Here’s your chance to get behind the scenes with fanartists who bring your favorite young adult books to life.
Bobby “Niko” Merino is a student studying film at Columbia College in Chicago.
“I love creating stories so you’ll usually catch me doodling in a sketch book, typing on my laptop or filming with some friends,” said Merino. “One of my favorite YA books is Saenz’s He Forgot to say Goodbye. I remember reading it during a really stressful time in my life and it just became a part of me. Definitely at the very top of my list. [Another] of my favorites includes the Raven Cycle [series]by Maggie Stiefvater.”
I really love his characters. There’s something so real about them. As I finished the last pages of “Aristotle and Dante” I felt like I had just lived through every one of their experiences with them. It’s like they became friends instead of characters. So when I sat down to work on a drawing, I tried to keep that realness with me. I wanted to be able to paint a picture that conveyed similar emotions to that of Saenz’s writing.
Music is my top influence. I never sit down to draw unless there’s been a song dancing in my head. When drawing Ari and Dante, a lot of the artists that I’ve had playing in the background went hand in hand with what I thought was music the boys would listen to. Sometimes it was music that helped me visualize their relationship, or who they were as individuals.
Someone once sent me a message anonymously on tumblr that I just had to screenshot and still have tucked in somewhere in my folders on my laptop. They told me that my art really helped boost their mood whenever they felt down or were going through a rough time. They told me my art made them happy and to me, I feel like that’s the best reaction any artist can get from a viewer. It’s nice to see your art can affect someone in a very positive way.
I really wish I had a process. I’m a messy worker. I lay in bed, cook, walk around the house with millions of ideas running through my head and songs blasting one right after another through my headphones. Then I sit down and start scribbling on my tablet until something coherent pops up on the screen. And that’s just one of the countless ways I begin working.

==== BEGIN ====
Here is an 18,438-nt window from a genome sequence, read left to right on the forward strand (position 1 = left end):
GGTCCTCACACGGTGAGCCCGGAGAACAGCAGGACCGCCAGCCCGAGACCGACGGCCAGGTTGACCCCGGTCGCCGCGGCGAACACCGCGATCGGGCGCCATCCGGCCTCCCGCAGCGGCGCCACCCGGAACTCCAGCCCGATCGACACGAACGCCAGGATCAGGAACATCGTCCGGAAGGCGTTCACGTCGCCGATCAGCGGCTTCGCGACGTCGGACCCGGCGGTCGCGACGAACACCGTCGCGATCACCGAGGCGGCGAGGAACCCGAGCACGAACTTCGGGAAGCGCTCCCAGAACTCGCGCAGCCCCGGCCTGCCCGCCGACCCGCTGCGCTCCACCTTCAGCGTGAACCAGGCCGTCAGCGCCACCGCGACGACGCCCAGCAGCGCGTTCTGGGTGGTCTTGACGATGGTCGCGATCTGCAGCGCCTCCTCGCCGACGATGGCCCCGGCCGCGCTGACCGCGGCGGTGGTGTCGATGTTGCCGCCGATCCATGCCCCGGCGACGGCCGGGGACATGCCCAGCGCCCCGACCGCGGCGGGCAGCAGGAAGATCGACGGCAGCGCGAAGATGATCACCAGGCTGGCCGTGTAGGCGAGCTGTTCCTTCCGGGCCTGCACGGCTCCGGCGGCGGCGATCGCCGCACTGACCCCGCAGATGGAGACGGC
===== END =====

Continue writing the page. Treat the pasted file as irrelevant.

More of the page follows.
Photoshop + Paint Tool Sai + my Wacom tablet are my golden trio. That’s what I mostly work with when making my art. I do have a couple of sketchbooks lying around that I take with me everywhere for warm up doodles.
I saw other people’s fanart on sites like DeviantArt and Tumblr of things that I liked and I caught myself saying things like “I really hope this artist draws this character or that character” until one day I asked myself, well, why don’t I just draw it? And the rest is history.
Lately, the piece I’m most proud of is one I called “Con Los Pajaritos”, which means “with the little birds” in Spanish. It’s an Ari and Dante piece that I drew after a long stressful day. I started working on it during the night and finished it without any breaks. I was exhausted and I knew it certainly wasn’t my best piece since I didn’t feel like I focused well enough on it. But the reason I’m so proud of it is because I put more emotion than work into it. It’s difficult to explain. It was more of a therapeutic exercise for me. I feel like that is one of the few pieces that I can connect so well with. It’s a drawing that I poured a lot of myself into.
I’m currently working on an original story called . It’s still in its first developing stages but I hope to release it as a Web Comic by the end of this year or early next year. revolves around a girl who stumbles across a mysterious traveling carnival. There she meets a dynamic set of twins, some ghosts, and supernatural fun time ensues!
Make goals but don’t s?et a destination. I used to think that once my art improved at a certain level, I had reached my maximum potential and that was as good of an artist as I would ever get. I could not have been more wrong! It’s nice reaching goals and becoming comfortable with where you are in terms of skills but trust me, it is so much more rewarding when you step out of that comfort zone. Don’t set a destination, keep growing as an artist. You’ll be amazed at the things you learn and how much you can grow along the way.